An epic retelling of an interesting chapter from Maratha history

Following Farzand and Fatteshikast, Digpal Lanjekar’s initial two flicks in the sequence of films devoted to the bravery of Chhatrapati Shivaji Maharaj and the Maratha army, the author-director returns with a bang in the 3rd film of the collection – Pawankhind.

The film, which was delayed owing to the pandemic, is primarily based on one particular of the most famed incidents from Maratha history – the Fight of Pavan Khind. At the outset, the makers make it crystal clear that this is not a comprehensive documentation of the struggle, its prelude or aftermath, but a cinematic recreation meant to showcase the bravery of the Marathas involved in this fight. So, there are cinematic liberties taken in this retelling, but the crux of the tale is managed.

The story about the Fight of Pavan Khind (previously acknowledged as Ghod Khind) and the bravery displayed by Bajiprabhu Deshpande and the Bandal military of 600 in opposition to the Siddhi Masud and the troopers of the Adilshahi Sultanate is properly recognised across Maharashtra. The final result – Chhatrapati Shivaji Maharaj’s effective escape from Panhalgad to Vishalgad. But, does Lanjekar realize success in recreating this vital chapter from Marathi historical past on screen? Certainly!

Pawankhind is a comprehensive cinematic encounter that is fit for the significant screen. The film is bold in making an attempt to explore this tale in two and a half hrs, but it mostly succeeds in building the suitable build up and ambience that potential customers to a great climax. From laying out the rationale and the people included in it, to the siege of Panhala by Siddhi Jauhar, the escape prepare and the precise fight, Pawankhind lays out all its cards in entrance you chronologically, while inducing a dose of record, drama and even comedian aid in among. The film does not overlook out on giving thanks credit score to the bulk of the generals who helped Shivaji Maharaj realise his dream of Swarajya.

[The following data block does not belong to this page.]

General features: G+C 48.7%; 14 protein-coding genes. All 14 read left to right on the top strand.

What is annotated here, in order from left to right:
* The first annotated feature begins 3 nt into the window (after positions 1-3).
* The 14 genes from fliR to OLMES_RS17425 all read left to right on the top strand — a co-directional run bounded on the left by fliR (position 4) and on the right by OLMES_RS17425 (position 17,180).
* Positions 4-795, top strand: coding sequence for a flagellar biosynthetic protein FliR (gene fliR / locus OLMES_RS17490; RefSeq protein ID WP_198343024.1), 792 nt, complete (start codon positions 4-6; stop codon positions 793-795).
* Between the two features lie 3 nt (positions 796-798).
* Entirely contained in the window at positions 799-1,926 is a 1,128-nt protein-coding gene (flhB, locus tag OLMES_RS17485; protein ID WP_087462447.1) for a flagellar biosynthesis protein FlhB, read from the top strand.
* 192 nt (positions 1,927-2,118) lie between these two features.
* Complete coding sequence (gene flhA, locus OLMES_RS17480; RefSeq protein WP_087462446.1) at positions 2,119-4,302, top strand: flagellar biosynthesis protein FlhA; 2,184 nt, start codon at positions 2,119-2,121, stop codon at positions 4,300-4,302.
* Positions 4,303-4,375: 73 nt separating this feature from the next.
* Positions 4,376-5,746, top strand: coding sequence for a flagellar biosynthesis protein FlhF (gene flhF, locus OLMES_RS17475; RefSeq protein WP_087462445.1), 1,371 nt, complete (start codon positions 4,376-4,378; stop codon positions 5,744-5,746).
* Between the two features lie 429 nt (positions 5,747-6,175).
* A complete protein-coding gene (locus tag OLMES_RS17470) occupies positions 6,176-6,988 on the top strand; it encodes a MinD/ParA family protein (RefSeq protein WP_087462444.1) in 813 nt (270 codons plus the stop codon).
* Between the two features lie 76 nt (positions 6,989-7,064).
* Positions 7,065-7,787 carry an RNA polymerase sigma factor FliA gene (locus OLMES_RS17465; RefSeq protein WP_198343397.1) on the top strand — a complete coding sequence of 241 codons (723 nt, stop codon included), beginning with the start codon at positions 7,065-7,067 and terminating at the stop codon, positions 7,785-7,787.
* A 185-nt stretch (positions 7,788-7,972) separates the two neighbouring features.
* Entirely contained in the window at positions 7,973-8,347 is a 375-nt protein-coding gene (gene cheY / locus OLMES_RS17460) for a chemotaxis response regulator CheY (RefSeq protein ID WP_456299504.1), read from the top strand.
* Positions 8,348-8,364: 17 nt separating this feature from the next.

As for the actors, it’s not an quick process to bring some of the most properly –known names from the Marathi film and Tv set industry with each other in a multi-starrer of this scale. But the casting office and makers pull off this feat. Chinmay Mandlekar as Shivaji Maharaj, Ajay Purkar as Bajiprabhu Deshpande, Sameer Dharmadhikari as Siddhi Jauhar, Aastad Kale as Siddhi Masud, Ankit Mohan as Rayaji Bandal, Mrinal Kulkarni as Maasaheb Jijau, Akshay Waghmare as Koyaji Bandal every actor has supplied his very best to their roles. Even the supporting cast has some unforgettable performances from Kshitee Jog as Badi Begum, Harish Dudhade as Bahirji Naik, Shivraj Waichal as Harpya, Rishi Saxena as Rustam Zaman. An additional notable effectiveness that stands out is that of Ajinkya Nanaware as Shiva Kashid, the guy who resembled Shivaji Maharaj and sacrificed himself for his king. The scenes involving Ajinkya and Chinmay are sure to carry tears to your eyes.

Although Pawankhind excels in storytelling, the specialized factors, however very good, could have been better. The track record rating overpowers dialogues in some critical scenes, and the motion choreography in some scenes fails to make the cut. On the other hand, all stated and carried out, the whole group has performed its ideal to make this a significant screen practical experience. Possibly with a larger funds, these factors can be ironed out in the following films of Lanjekar’s collection.

For now, Pawankhind is a fantastic look at, and at the cinemas only.